The preliminary talks among GOP senators come as House Speaker Nancy PelosiNancy PelosiNJ governor calls for assessment of coronavirus response after crisis abates Overnight Health Care: Global coronavirus cases top 1M | Cities across country in danger of becoming new hotspots | Trump to recommend certain Americans wear masks | Record 6.6M file jobless claims Hillicon Valley: Zoom draws new scrutiny amid virus fallout | Dems step up push for mail-in voting | Google to lift ban on political ads referencing coronavirus MORE (D-Calif.) and House Democrats are publicly throwing out a myriad of ideas for the next bill, including a massive infrastructure package, free coronavirus treatment and more money for states and hospitals.
Republicans also acknowledge that at least a piece of the next bill will likely be corrections to, or the addressing of areas Congress missed altogether, in the third phase.
“I think phase four needs to first of all be focused on what we find are the shortcomings in phase three. There had to be some. There was no way we could put a package together that quickly — though we needed to put it together that quickly — and have not left some gaps. And we need to fill those gaps,” Sen. Roy BluntRoy Dean BluntHillicon Valley: Apple rolls out coronavirus screening app, website | Pompeo urged to crack down on coronavirus misinformation from China | Senators push FTC on price gouging | Instacart workers threaten strike Lawmakers already planning more coronavirus stimulus after T package Senate Democrats vow to keep pushing for more funds for mail-in voting MORE (Mo.), a member of GOP leadership, said during an interview with radio host Hugh Hewitt.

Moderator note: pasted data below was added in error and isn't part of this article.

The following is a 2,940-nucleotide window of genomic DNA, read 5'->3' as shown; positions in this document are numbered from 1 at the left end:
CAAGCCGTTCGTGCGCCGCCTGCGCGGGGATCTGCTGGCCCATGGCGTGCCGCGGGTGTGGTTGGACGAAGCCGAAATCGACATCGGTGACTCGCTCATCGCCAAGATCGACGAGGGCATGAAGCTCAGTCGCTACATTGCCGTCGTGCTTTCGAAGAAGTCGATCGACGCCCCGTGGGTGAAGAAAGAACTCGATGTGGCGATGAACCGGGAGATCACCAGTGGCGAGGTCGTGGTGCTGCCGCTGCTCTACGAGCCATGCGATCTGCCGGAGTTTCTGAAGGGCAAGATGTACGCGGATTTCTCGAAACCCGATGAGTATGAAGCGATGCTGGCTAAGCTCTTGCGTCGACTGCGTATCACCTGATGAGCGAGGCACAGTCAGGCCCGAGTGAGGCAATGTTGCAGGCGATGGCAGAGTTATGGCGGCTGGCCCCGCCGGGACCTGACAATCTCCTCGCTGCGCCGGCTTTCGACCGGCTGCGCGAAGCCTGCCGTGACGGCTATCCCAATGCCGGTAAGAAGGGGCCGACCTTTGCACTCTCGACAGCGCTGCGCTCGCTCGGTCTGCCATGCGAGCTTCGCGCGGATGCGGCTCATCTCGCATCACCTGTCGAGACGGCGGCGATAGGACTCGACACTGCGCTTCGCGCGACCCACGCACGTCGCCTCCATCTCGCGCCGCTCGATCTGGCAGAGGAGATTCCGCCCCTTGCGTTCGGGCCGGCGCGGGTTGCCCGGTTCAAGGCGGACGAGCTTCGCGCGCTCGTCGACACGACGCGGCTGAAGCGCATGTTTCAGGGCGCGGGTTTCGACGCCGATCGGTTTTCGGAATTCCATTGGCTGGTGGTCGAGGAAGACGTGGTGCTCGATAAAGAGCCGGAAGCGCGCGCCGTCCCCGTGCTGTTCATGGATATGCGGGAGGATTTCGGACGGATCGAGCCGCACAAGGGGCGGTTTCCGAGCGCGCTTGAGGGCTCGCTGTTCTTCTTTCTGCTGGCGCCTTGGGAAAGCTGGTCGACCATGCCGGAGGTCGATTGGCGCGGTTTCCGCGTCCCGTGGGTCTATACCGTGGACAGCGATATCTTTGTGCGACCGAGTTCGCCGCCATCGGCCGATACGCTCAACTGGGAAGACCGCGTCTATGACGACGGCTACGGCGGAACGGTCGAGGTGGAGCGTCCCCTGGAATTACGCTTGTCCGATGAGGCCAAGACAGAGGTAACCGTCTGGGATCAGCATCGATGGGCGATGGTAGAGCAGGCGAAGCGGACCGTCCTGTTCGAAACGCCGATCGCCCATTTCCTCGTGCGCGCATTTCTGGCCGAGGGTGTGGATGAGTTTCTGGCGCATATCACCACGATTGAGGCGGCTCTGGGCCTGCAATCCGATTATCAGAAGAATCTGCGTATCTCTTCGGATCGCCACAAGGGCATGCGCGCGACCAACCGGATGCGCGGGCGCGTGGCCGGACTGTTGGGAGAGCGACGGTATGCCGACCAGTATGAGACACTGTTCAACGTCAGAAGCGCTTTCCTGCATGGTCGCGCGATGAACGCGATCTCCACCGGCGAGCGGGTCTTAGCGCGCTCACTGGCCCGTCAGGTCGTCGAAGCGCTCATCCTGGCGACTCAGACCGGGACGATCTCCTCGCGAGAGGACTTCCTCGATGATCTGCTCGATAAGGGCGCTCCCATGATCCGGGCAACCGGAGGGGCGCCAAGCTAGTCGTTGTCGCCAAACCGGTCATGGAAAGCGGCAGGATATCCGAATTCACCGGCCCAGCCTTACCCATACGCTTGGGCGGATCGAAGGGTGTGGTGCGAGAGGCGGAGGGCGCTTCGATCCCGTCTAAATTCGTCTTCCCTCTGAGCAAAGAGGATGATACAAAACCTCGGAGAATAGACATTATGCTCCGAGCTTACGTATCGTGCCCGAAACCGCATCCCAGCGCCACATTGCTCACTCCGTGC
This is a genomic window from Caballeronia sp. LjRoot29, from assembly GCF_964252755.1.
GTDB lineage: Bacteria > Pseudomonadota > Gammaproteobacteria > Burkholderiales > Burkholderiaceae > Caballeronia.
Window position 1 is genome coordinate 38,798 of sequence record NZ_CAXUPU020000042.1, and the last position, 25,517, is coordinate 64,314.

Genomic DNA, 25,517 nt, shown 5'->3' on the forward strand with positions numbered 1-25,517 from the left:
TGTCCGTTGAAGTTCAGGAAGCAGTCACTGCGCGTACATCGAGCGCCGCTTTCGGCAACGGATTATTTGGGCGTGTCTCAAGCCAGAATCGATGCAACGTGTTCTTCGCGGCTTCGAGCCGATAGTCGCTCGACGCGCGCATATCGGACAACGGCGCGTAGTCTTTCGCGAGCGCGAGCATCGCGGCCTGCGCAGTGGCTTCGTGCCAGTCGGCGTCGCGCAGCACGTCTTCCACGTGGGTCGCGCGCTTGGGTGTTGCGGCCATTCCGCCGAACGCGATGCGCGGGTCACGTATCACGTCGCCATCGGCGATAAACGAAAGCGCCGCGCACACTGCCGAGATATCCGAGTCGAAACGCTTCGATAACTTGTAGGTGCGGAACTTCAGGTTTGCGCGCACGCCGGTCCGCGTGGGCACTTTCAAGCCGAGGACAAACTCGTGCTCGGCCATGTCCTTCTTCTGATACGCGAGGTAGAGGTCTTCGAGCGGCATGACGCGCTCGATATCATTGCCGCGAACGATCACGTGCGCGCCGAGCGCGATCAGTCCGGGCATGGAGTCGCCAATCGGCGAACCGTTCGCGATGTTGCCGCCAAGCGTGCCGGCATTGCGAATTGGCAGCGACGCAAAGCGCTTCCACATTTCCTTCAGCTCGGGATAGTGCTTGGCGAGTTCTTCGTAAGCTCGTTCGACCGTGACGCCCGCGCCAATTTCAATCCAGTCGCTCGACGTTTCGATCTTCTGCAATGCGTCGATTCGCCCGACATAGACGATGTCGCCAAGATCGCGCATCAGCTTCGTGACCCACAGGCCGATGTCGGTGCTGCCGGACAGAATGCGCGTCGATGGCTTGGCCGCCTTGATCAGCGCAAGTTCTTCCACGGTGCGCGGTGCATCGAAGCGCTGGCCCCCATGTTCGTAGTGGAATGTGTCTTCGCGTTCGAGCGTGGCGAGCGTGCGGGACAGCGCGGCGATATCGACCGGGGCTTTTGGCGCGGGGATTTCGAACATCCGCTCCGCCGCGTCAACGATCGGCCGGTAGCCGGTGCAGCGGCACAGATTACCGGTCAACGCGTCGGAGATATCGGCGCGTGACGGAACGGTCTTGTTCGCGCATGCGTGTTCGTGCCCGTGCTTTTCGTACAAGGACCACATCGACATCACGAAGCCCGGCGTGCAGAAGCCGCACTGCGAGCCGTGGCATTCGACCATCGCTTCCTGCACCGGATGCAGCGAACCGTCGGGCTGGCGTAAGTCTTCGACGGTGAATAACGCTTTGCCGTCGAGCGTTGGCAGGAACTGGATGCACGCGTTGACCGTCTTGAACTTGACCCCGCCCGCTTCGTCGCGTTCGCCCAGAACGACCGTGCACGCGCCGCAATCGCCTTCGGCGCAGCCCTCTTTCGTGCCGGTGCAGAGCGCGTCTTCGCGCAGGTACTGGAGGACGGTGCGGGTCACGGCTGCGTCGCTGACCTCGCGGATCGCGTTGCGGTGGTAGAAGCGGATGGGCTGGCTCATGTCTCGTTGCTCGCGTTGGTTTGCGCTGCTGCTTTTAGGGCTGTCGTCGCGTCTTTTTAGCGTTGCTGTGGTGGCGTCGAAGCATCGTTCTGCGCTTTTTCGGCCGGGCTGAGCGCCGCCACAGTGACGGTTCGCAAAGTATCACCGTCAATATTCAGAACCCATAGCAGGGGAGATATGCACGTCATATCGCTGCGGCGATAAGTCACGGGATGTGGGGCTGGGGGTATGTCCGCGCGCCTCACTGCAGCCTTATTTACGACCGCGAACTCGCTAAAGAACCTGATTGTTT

Sen. Mitt RomneyWillard (Mitt) Mitt RomneyPoll: More Republican voters think party is more united than Democratic voters Granting cash payments is a conservative principle 7 things to know about the coronavirus stimulus package MORE (R-Utah) told The Salt Lake Tribune that next steps by Congress would likely be determined by the virus. There are currently 245,658 cumulative known cases in the United States, including 6,069 deaths, according to data from Johns Hopkins University.